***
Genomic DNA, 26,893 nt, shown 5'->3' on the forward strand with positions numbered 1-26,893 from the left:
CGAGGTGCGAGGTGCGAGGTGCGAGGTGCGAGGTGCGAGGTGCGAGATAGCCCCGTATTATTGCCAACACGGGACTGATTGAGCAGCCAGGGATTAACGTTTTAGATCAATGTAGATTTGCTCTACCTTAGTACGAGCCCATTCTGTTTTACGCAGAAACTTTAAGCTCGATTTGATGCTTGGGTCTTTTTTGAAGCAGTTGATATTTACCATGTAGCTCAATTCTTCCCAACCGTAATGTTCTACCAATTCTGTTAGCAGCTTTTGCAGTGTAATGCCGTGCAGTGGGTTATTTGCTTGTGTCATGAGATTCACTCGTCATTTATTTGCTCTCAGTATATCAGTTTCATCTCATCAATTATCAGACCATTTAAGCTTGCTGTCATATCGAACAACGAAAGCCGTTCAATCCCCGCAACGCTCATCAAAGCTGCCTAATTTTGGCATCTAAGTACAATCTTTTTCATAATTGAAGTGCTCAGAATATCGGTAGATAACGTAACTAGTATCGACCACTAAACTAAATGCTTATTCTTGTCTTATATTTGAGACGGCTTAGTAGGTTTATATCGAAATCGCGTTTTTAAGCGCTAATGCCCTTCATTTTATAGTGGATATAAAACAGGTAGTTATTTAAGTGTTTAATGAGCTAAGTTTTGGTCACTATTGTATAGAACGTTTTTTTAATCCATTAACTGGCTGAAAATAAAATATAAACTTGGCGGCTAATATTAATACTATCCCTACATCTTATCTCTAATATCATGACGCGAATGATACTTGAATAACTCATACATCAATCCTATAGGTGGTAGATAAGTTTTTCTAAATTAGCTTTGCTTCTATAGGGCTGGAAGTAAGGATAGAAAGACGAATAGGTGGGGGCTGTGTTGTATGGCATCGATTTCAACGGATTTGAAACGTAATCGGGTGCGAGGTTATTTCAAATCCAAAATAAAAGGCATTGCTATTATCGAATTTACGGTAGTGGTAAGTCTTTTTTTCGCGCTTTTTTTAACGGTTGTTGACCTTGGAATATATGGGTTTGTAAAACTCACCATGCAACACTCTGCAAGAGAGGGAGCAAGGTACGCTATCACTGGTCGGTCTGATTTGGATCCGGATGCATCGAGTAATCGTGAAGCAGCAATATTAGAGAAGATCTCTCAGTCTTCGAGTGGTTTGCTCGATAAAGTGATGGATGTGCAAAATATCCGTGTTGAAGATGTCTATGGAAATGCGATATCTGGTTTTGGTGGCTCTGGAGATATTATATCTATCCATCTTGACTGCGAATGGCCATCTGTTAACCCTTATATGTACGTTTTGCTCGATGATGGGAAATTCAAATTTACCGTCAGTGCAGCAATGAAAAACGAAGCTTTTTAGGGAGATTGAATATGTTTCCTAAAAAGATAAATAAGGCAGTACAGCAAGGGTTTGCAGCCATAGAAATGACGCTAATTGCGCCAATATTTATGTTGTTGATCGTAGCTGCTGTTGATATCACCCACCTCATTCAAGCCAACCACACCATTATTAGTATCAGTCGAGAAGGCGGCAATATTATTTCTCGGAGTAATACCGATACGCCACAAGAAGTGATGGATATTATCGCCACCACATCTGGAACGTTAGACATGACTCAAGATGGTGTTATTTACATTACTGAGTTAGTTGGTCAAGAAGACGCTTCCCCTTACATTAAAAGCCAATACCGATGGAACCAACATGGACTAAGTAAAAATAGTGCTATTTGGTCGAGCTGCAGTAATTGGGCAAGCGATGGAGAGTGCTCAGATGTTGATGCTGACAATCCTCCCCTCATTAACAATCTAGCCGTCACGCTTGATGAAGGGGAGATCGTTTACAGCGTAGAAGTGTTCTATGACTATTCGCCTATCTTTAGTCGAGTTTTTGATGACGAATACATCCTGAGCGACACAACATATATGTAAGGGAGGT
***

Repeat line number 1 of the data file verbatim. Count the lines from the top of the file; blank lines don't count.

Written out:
Genomic DNA, 26,893 nt, shown 5'->3' on the forward strand with positions numbered 1-26,893 from the left: